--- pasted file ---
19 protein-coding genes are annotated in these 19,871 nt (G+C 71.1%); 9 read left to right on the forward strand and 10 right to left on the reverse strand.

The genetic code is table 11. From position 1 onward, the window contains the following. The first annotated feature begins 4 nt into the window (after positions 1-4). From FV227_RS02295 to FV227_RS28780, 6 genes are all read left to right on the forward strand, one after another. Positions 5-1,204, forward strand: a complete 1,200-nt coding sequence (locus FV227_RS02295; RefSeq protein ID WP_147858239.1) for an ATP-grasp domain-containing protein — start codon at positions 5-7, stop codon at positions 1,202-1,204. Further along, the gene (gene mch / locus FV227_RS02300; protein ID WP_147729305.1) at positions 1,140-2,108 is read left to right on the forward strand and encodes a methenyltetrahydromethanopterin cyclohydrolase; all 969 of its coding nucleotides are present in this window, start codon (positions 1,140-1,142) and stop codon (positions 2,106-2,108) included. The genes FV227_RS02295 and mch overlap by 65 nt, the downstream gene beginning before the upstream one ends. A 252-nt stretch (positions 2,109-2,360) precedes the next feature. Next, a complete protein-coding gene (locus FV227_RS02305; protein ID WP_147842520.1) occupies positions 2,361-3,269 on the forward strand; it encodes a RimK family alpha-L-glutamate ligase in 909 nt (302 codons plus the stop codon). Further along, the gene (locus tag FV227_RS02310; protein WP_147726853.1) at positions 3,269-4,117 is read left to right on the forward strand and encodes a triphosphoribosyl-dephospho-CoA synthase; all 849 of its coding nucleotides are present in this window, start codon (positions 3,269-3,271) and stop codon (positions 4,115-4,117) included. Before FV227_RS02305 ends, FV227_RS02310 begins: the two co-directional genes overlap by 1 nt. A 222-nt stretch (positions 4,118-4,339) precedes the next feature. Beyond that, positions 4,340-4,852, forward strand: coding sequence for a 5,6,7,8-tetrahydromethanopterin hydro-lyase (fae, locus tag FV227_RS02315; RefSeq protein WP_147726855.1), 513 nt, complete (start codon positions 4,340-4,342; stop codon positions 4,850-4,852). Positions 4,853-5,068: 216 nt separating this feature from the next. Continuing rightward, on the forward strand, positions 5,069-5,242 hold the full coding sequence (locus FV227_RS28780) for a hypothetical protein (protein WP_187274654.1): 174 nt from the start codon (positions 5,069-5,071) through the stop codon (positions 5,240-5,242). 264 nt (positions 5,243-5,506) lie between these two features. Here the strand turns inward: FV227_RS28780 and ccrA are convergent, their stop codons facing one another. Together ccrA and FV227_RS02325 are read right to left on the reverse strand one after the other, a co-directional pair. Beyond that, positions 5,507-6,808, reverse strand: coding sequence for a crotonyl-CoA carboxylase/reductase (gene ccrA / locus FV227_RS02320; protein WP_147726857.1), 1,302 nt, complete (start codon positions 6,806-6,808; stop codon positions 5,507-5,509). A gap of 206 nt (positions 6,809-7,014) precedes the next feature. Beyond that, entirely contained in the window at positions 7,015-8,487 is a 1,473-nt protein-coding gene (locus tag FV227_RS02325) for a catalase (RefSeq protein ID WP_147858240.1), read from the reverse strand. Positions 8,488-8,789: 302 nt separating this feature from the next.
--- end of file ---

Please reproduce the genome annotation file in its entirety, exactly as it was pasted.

19 protein-coding genes are annotated in these 19,871 nt (G+C 71.1%); 9 read left to right on the forward strand and 10 right to left on the reverse strand.

The genetic code is table 11. From position 1 onward, the window contains the following. The first annotated feature begins 4 nt into the window (after positions 1-4). From FV227_RS02295 to FV227_RS28780, 6 genes are all read left to right on the forward strand, one after another. Positions 5-1,204, forward strand: a complete 1,200-nt coding sequence (locus FV227_RS02295; RefSeq protein ID WP_147858239.1) for an ATP-grasp domain-containing protein — start codon at positions 5-7, stop codon at positions 1,202-1,204. Further along, the gene (gene mch / locus FV227_RS02300; protein ID WP_147729305.1) at positions 1,140-2,108 is read left to right on the forward strand and encodes a methenyltetrahydromethanopterin cyclohydrolase; all 969 of its coding nucleotides are present in this window, start codon (positions 1,140-1,142) and stop codon (positions 2,106-2,108) included. The genes FV227_RS02295 and mch overlap by 65 nt, the downstream gene beginning before the upstream one ends. A 252-nt stretch (positions 2,109-2,360) precedes the next feature. Next, a complete protein-coding gene (locus FV227_RS02305; protein ID WP_147842520.1) occupies positions 2,361-3,269 on the forward strand; it encodes a RimK family alpha-L-glutamate ligase in 909 nt (302 codons plus the stop codon). Further along, the gene (locus tag FV227_RS02310; protein WP_147726853.1) at positions 3,269-4,117 is read left to right on the forward strand and encodes a triphosphoribosyl-dephospho-CoA synthase; all 849 of its coding nucleotides are present in this window, start codon (positions 3,269-3,271) and stop codon (positions 4,115-4,117) included. Before FV227_RS02305 ends, FV227_RS02310 begins: the two co-directional genes overlap by 1 nt. A 222-nt stretch (positions 4,118-4,339) precedes the next feature. Beyond that, positions 4,340-4,852, forward strand: coding sequence for a 5,6,7,8-tetrahydromethanopterin hydro-lyase (fae, locus tag FV227_RS02315; RefSeq protein WP_147726855.1), 513 nt, complete (start codon positions 4,340-4,342; stop codon positions 4,850-4,852). Positions 4,853-5,068: 216 nt separating this feature from the next. Continuing rightward, on the forward strand, positions 5,069-5,242 hold the full coding sequence (locus FV227_RS28780) for a hypothetical protein (protein WP_187274654.1): 174 nt from the start codon (positions 5,069-5,071) through the stop codon (positions 5,240-5,242). 264 nt (positions 5,243-5,506) lie between these two features. Here the strand turns inward: FV227_RS28780 and ccrA are convergent, their stop codons facing one another. Together ccrA and FV227_RS02325 are read right to left on the reverse strand one after the other, a co-directional pair. Beyond that, positions 5,507-6,808, reverse strand: coding sequence for a crotonyl-CoA carboxylase/reductase (gene ccrA / locus FV227_RS02320; protein WP_147726857.1), 1,302 nt, complete (start codon positions 6,806-6,808; stop codon positions 5,507-5,509). A gap of 206 nt (positions 6,809-7,014) precedes the next feature. Beyond that, entirely contained in the window at positions 7,015-8,487 is a 1,473-nt protein-coding gene (locus tag FV227_RS02325) for a catalase (RefSeq protein ID WP_147858240.1), read from the reverse strand. Positions 8,488-8,789: 302 nt separating this feature from the next.